Why Now?

Currently, many Web sites are embracing a mobile-first strategy, but it’s taken awhile. Why is mobile first finally becoming a popular strategy? Mobile devices are now the primary means by which users are accessing Web sites, and the number of people using sites on mobile devices is projected to triple within the next year. Today, smartphone sales have actually surpassed personal computer sales.

In addition to the consumption of content on mobile devices, another reason is the arrival of HTML5 and CSS3, which together offer new features that support responsive JavaScript calls. Developers can now tell Web sites to adjust their size and, as necessary, optimize their page layouts for particular devices. The mobile environment allows developers to create rich, context-aware applications. The way people access sites on their mobile devices is yet another reason mobile first has become so popular. The limited screen real estate of mobile devices encourages designers and developers to focus on the most important pieces of content. Thus, mobile devices provide users with a better overall experience for shopping, playing games, and making purchases.

These days, the Internet is moving fast. By the end of 2012, it is projected that, in some countries, mobile networks will deliver one gigabyte of data per second through the Internet. This is 200 times faster than the current speed of the Internet in the United States. This increased speed will better support mobile browsing and Internet access, enabling users to complete many more tasks within a small time period when on the go. Cloud computing has also contributed to the popularity of mobile Web site use. When on the go, people can easily and quickly access large amounts of data in the cloud.

All things considered, mobile first is changing the landscape of the Internet. It is a strategy that we cannot ignore. Examine mobile first as a new approach to designing the best user experiences possible. Considering a user’s context and behavior, as well as nature of your audience helps you to determine the best digital strategy for your product or brand. As new devices continually come onto the market, mobile first—an approach to design and development that considers a variety of devices and contexts—will be pivotal to your creating a successful product or brand.


Albanesius, Chloe. “Google’s New Rule: Mobile First.” PC Mag, February 16, 2010. Retrieved February 29, 2012.

Buda, Jon. “Mobile UX Design.” TechWeek, July 23, 2011. Retrieved February 29, 2012.

Kim, Ryan. “It’s Becoming a Mobile First World.” Gigaom, January 6, 2012. Retrieved February 29, 2012.

Wroblewski, Luke. “Mobile First Helps with Big Issues.” LukeW Ideation+Design, June 4, 2010. Retrieved February 29, 2012.

Wroblewski, Luke. “Why Mobile Matters.”LukeW Ideation+Design, February 21, 2012. Retrieved February 29, 2012.

IBM’s mobile first plan is really about cloud first. That’s all you need to know [by Stacey Higginbotham from Gigaom, Feb 21, 2013]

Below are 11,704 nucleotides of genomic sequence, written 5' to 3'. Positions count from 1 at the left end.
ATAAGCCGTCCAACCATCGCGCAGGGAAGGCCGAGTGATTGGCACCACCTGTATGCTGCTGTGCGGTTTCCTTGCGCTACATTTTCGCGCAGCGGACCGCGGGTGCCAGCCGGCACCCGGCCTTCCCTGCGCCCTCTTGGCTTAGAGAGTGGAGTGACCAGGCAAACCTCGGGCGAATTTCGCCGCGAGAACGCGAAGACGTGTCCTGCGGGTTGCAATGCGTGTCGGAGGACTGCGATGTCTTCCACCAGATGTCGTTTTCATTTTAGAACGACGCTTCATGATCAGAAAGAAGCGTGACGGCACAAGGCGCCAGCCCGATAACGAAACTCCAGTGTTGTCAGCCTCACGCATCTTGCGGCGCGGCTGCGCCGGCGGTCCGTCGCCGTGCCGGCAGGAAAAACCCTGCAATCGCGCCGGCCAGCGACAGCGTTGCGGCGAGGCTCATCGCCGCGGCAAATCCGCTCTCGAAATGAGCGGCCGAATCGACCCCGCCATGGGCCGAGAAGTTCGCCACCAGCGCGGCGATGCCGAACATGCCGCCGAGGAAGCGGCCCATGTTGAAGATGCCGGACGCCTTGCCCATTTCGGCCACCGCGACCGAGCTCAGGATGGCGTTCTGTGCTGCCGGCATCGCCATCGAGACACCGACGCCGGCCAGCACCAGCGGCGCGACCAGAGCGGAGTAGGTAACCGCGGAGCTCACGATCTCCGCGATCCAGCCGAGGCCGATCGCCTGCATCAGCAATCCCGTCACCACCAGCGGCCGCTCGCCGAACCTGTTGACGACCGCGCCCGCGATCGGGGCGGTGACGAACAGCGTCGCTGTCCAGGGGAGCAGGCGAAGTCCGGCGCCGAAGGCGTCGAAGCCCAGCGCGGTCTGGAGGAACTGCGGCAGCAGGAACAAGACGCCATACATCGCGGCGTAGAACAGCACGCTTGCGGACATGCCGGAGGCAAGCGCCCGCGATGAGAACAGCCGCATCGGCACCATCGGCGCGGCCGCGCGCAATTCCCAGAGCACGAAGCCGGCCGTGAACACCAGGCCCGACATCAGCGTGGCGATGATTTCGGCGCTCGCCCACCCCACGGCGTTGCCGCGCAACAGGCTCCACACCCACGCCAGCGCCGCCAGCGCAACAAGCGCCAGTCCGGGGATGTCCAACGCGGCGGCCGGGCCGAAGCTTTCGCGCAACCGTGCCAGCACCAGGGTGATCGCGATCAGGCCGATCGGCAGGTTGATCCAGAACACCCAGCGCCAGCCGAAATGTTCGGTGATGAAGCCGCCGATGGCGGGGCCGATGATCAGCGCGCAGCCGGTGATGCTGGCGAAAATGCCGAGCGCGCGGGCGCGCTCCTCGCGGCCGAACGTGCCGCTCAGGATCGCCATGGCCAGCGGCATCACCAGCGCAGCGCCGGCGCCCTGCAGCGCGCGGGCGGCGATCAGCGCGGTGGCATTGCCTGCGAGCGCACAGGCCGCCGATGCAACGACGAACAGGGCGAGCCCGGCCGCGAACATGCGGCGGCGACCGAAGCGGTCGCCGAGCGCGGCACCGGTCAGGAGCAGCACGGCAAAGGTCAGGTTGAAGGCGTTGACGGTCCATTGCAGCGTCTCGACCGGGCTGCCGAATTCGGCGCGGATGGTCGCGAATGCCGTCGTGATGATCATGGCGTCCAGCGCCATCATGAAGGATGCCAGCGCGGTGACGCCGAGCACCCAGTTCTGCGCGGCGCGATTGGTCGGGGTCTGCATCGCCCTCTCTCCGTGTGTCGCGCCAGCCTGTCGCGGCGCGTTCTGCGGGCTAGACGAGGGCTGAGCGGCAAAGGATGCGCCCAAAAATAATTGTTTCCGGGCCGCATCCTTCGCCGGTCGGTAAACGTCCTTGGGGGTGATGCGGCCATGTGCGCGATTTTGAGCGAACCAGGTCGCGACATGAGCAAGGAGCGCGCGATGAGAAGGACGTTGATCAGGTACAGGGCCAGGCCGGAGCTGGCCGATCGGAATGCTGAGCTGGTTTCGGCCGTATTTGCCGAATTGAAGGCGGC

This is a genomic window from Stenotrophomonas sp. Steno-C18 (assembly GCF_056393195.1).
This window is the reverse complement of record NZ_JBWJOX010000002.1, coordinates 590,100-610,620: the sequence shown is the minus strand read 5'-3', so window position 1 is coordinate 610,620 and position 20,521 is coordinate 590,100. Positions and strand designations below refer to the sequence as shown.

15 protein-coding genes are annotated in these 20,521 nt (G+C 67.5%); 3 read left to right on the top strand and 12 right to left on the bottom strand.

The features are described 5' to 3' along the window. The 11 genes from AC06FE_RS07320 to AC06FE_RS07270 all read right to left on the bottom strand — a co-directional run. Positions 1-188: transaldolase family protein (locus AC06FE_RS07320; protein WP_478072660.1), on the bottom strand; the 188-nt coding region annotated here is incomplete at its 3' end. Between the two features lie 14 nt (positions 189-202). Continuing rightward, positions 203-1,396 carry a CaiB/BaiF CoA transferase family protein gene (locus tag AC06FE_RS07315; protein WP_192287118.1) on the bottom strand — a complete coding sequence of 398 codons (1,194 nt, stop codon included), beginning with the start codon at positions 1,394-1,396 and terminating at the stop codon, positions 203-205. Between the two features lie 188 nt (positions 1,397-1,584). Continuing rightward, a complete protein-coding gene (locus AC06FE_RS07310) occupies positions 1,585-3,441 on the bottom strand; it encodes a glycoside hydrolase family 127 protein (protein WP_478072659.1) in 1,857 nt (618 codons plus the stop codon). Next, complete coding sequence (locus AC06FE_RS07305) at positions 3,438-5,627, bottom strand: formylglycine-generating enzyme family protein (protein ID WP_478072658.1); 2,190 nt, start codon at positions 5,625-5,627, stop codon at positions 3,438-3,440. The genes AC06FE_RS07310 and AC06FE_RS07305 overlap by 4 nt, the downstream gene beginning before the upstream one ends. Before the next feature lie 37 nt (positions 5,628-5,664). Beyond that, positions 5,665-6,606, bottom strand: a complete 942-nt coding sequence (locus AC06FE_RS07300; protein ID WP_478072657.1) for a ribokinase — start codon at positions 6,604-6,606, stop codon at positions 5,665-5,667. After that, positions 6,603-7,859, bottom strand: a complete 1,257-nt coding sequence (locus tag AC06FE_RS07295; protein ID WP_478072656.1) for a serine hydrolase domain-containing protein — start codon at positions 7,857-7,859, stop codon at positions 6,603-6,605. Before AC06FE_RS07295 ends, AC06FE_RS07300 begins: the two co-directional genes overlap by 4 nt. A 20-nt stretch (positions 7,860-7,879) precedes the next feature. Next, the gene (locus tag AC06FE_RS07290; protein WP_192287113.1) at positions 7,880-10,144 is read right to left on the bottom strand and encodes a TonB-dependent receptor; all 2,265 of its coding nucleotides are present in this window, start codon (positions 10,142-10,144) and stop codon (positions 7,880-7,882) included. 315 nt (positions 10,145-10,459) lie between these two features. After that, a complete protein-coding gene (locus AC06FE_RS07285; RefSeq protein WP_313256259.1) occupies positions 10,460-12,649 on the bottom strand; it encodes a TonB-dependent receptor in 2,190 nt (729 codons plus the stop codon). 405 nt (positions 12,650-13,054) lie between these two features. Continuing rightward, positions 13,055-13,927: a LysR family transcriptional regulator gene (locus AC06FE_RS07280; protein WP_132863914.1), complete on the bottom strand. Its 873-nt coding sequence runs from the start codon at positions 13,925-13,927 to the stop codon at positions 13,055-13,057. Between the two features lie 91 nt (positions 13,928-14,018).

IBM’s mobile first strategy is not only about mobile, but about IBM’s attempt to remake the entire IT infrastructure at many companies to use the cloud, data, and real-time nature of social networks to serve customers.

IBM launched its mobile first strategy this morning with several media stories and more fanfare than facts. At the core of the strategy is that IBM (and its customers) have realized that mobile is changing the game in terms of how customers expect to interact with businesses, but also that in putting mobile first they need to change their entire IT to take advantage of it.

As James Governor, an analyst at Redmonk, puts it in his very astute take on IBM’s news:

MobileFirst is a really big deal, because it doesn’t come alone. Mobile first means Cloud First. It also means Social First. It also means Big Data First. API-first. You get the picture. When a customer has a problem they think is a mobile problem, it turns out its a Cloud-hosting problem, and so on. Every mobile engagement IBM does with a client is going to have significant pull through in other areas. In that respect IBM’s mobile commitment is somewhat like its Linux commitment back in the day. IBM won’t make money directly selling a mobile operating system (it will leave that space to the likes of Google), but in associated revenue streams and product lines.

That right there is a point I tried to bring up with Paul Bloom, the Research CTO of IBM Telecom last week when we chatted about the announcement. I was excited about how IBM could pull all of those things together — after all, this is the company that makes billions on middleware — but Bloom was more focused on the telecommunications side of things. And IBM does have an impressive telecom heritage with a history of developing everything from the technologies used on the chips inside some networks to the software pulling the networks together. That doesn’t even count the IBM gear inside telco data centers.

Bloom said that IBM has pulled together roughly 10 acquisitions since 2006 that will help with this effort with a special emphasis on WorkLight, a mobile application development platform, and BigFix, which manages distributed endpoints (like thousands of mobile phones!). Building the underlying infrastructure to support the mobile first world is tough.